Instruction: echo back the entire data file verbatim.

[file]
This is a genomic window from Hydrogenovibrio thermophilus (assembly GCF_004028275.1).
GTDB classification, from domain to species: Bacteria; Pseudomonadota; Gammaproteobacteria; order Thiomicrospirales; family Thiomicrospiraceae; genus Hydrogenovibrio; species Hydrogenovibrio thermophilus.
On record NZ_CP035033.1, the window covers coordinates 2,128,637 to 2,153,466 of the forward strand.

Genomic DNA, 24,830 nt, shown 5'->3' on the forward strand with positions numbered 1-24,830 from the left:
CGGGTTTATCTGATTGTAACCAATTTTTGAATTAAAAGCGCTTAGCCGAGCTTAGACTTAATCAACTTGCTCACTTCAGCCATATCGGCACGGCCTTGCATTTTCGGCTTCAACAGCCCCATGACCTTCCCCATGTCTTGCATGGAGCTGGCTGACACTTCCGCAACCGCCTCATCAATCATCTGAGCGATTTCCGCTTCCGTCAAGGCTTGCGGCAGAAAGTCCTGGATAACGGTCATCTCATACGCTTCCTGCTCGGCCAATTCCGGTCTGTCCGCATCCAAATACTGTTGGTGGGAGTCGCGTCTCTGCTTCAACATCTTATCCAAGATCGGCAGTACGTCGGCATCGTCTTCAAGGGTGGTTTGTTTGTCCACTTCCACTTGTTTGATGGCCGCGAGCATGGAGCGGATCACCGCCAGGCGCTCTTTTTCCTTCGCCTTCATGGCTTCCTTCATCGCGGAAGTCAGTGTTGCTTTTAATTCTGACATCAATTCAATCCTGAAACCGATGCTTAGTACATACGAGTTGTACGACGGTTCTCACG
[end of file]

This is a genomic window from Hydrogenovibrio thermophilus (assembly GCF_004028275.1).
GTDB classification, from domain to species: Bacteria; Pseudomonadota; Gammaproteobacteria; order Thiomicrospirales; family Thiomicrospiraceae; genus Hydrogenovibrio; species Hydrogenovibrio thermophilus.
On record NZ_CP035033.1, the window covers coordinates 2,128,637 to 2,153,466 of the forward strand.

Genomic DNA, 24,830 nt, shown 5'->3' on the forward strand with positions numbered 1-24,830 from the left:
CGGGTTTATCTGATTGTAACCAATTTTTGAATTAAAAGCGCTTAGCCGAGCTTAGACTTAATCAACTTGCTCACTTCAGCCATATCGGCACGGCCTTGCATTTTCGGCTTCAACAGCCCCATGACCTTCCCCATGTCTTGCATGGAGCTGGCTGACACTTCCGCAACCGCCTCATCAATCATCTGAGCGATTTCCGCTTCCGTCAAGGCTTGCGGCAGAAAGTCCTGGATAACGGTCATCTCATACGCTTCCTGCTCGGCCAATTCCGGTCTGTCCGCATCCAAATACTGTTGGTGGGAGTCGCGTCTCTGCTTCAACATCTTATCCAAGATCGGCAGTACGTCGGCATCGTCTTCAAGGGTGGTTTGTTTGTCCACTTCCACTTGTTTGATGGCCGCGAGCATGGAGCGGATCACCGCCAGGCGCTCTTTTTCCTTCGCCTTCATGGCTTCCTTCATCGCGGAAGTCAGTGTTGCTTTTAATTCTGACATCAATTCAATCCTGAAACCGATGCTTAGTACATACGAGTTGTACGACGGTTCTCACG